Of Montreal doc director on the long, winding road to The Past Is a Grotesque Animal

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Kevin Barnes is not an easy man to know.
Kevin Barnes seems to be a pretty inscrutable figure. Was it particularly hard to get him to open up?

It's really hard. I think that he's definitely aware of the camera and there was a switch that flipped when we were filming. But I was surprised at how honest he was willing to be, because of his personality type. He suggested making the film, and I think he's kind of regretted it the last few years. He realized, or something sort of clicked with him, where he was like, "Oh, shit." He's said to me that documentaries shouldn't be made about people who are still living, that he wishes it wasn't made until he was dead or the band was over. He feels like it sort of signifies that the band has peaked and the story has been told and he doesn't feel that way at all. he feels like he's still only at the beginning of the story.

That being said, there was always a little bit of hesitation from him. Knowing what a private person he is in some regards, I was really surprised at how honest and open he was. I was hoping he would be, because he's so honest in his interviews for the most part. In terms of getting to know him, I think he's an incredibly honest person when the camera is off.

You were a fan of the band when you started this, right? How did working with them for so long affect your fandom?

I went through like five or six iterations of feelings toward the band, or levels of fandom or whatever. When I first met them, I honestly didn't know that much about them. I think I just knew a little of Hissing Fauna. Honestly, I was approaching it more from the fact of wanting to be a filmmaker, that was what I wanted to do with my life. In the small town of Athens, what was the outlet? Who could I collaborate with to make something interesting? It's a great music scene, but most of the bands are pretty straightforward rock or indie rock bands with maybe one album under the belt. I think the empire that Of Montreal had already created, with the back catalog and the crazy live shows -- I hadn't even seen one before I went on tour with them! -- I just thought they were really interesting. I thought they were my best potential subject.

When I met them and went on tour with them Skeletal Lamping had just come out. I remember thinking it was so different than Hissing Fauna, Are You the Destroyer?. I don't think I immediately fell in love with it, but then we went on tour and by the end of it, I was like, "Holy shit, this is amazing! These people are incredible!" I fell in love with that record, just seeing it performed and all the crazy theatrics. It's still one of my favorite records of theirs.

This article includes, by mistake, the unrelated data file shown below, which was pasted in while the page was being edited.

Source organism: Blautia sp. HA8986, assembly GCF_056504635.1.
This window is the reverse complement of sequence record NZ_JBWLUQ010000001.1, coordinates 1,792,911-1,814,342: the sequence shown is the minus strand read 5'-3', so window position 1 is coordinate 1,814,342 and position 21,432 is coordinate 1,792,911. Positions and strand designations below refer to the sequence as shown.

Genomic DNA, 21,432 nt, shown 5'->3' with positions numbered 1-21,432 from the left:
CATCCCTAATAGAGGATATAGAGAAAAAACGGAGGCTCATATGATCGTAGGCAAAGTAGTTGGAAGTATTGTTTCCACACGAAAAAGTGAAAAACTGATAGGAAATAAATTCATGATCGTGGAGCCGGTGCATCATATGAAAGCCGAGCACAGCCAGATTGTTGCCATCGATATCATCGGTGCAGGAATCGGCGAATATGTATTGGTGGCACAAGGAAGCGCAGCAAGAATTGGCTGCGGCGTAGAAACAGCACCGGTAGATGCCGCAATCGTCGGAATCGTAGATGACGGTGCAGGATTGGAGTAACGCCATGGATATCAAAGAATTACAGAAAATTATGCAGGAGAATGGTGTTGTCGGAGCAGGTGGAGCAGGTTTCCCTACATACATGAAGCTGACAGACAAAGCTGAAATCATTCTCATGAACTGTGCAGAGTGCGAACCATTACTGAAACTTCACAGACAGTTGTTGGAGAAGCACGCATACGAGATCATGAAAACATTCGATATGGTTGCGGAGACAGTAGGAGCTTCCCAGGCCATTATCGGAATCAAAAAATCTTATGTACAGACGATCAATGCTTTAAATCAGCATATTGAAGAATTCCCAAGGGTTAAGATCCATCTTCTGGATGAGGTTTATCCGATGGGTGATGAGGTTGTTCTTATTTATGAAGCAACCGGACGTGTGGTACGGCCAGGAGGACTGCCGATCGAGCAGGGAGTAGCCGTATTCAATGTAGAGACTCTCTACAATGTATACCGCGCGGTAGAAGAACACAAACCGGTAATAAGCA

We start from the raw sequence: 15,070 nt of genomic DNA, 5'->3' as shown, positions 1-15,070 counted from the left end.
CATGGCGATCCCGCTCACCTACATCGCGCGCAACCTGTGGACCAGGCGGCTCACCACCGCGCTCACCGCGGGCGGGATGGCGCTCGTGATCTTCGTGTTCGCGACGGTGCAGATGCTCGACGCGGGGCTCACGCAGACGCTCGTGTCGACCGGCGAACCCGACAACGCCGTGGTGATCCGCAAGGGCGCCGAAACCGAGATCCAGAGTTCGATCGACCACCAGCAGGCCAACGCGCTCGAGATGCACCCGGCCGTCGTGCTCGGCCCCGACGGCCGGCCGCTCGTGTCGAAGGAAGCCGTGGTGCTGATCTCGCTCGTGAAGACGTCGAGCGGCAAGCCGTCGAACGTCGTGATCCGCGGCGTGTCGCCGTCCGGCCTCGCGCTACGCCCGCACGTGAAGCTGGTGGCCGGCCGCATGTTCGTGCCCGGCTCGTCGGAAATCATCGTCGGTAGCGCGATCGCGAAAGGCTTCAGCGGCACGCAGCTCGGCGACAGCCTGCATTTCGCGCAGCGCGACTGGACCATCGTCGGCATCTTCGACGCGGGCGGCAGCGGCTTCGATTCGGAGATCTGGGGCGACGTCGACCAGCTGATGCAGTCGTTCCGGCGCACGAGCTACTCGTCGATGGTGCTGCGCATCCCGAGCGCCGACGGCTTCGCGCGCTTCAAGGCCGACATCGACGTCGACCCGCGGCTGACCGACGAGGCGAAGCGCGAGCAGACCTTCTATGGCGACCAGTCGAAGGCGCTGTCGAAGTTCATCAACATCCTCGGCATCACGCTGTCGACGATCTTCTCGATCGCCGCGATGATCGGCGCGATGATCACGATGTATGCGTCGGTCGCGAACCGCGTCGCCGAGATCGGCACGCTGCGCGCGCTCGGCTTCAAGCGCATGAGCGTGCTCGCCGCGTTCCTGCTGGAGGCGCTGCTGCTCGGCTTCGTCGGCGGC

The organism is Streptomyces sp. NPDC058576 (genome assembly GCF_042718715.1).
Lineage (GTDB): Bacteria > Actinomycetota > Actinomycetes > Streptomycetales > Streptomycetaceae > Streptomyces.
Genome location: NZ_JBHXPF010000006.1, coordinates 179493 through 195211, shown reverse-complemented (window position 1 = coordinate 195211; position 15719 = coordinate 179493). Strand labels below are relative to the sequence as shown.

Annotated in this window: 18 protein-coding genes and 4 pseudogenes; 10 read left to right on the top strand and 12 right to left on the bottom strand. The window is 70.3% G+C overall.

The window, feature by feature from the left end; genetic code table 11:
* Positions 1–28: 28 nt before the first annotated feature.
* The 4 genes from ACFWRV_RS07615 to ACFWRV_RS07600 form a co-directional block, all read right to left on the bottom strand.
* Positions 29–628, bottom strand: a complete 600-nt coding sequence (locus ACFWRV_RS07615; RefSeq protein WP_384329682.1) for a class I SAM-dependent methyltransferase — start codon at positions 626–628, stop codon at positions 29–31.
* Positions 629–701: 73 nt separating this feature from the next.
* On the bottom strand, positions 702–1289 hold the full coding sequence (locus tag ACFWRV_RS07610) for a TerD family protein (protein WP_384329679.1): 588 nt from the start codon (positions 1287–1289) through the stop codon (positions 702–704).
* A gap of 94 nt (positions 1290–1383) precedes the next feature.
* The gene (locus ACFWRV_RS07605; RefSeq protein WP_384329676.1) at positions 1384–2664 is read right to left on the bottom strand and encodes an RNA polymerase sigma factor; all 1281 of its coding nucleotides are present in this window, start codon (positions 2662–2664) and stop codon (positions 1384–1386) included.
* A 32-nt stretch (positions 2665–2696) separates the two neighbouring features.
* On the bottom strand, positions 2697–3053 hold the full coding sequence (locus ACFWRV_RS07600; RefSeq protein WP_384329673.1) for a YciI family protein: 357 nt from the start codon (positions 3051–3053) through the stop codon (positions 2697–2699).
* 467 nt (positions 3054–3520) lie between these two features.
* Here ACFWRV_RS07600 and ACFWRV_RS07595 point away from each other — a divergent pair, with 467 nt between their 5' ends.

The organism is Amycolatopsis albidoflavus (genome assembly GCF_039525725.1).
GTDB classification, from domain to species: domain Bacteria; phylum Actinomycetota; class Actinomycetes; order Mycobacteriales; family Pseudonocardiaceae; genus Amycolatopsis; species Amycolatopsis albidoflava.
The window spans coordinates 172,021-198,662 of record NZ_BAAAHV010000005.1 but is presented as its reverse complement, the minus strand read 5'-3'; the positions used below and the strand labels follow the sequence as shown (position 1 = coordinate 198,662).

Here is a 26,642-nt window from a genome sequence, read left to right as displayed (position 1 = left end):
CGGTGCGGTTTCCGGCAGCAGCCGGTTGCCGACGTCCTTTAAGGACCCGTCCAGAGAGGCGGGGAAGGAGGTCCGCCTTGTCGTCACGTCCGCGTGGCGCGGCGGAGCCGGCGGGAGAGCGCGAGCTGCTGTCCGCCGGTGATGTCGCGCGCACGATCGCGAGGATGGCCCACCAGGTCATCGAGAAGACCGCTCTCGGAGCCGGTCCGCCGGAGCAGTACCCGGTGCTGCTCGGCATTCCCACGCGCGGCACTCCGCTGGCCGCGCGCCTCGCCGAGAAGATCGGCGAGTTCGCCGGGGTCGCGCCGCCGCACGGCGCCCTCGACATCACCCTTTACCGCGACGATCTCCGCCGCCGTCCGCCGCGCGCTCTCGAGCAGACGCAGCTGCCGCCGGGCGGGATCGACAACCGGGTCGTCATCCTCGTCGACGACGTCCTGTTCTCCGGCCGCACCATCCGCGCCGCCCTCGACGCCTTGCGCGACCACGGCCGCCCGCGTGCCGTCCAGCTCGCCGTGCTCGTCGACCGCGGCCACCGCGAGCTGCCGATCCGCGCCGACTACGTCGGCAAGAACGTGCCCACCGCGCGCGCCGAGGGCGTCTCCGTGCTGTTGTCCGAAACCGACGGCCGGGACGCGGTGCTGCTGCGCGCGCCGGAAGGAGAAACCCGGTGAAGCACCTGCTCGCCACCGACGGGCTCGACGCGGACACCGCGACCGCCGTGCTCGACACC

Then, for several years, it was just trying to figure out who was this band? Who are these people? I saw Kevin as this super-intimidating, mysterious person. I would never try to ask him anything super-personal at that point. I was just trying to become friends with everybody. Then there was a point after so many years where Kevin sort of showed that he respected me. Maybe it was when I came to L.A. to film him recording with Jon Brion. That was the first time I ever spent any time alone with him, so that was when I started to get to know him. I loved the band even more, but it became a much more personal thing, because I was like, "Oh, I actually understand this guy." I was starting to figure out who he is.

And then I think there were some times beyond that where I started to feel some negative feelings about the whole thing. Like many fans, I didn't want to see the band break up or fall apart. I definitely rooted for the old band members and I didn't want to see them gone. I started thinking, "God, why is Kevin doing this?" But I think that was what I really wanted to find out, and that's why I wanted to continue the film. By the end of it, I really saw his side of it, too, and why he would do that. I tried to put myself in his shoes -- you work with the same people for so long, how can anyone blame you for wanting to try something different?

Was there anything you wanted to get for the movie that you weren't able to?

I don't know if this really came off in the film, but being on tour with them is such a...I've been on tour with a handful of other bands and I think this band was really doing it right for a while. One funny thing is, when I went on the road with them I expected drugs and debauchery, and there was none of that really. Of course, they're all drinking a lot. There was just so many fun, weird...it was like being on tour with a drama club or something. They all come off the stage from doing this theatrical thing every night and I think that energy sort of carries over into their personal lives on tour. So many nights they'd be doing the weirdest, craziest shit on the bus. For some reason, it just never worked out that I was never able to capture enough of that aspect. If I would come to my show one night without my camera, that would be the one night that everyone was having the best night of their lives. I kind of feel bad that I wasn't able to show just how much fun they have on tour together. Hopefully that did come across at some point in there. I think if you've ever been to one of their shows, you can tell that they have a good energy together and really do have a lot of fun.

See The Past is a Grotesque Animal at 8 p.m. tonight, June 20 at the Boulder Theater; doors open at 7 p.m. For more info on the movie, read our previous coverage or visit the Boulder Theater website. If you miss it tonight, the film releases to VOD on Tuesday, June 24; find details on the Of Montreal movie website.


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Boulder Theater

2032 14th St., Boulder, CO

Category: Music

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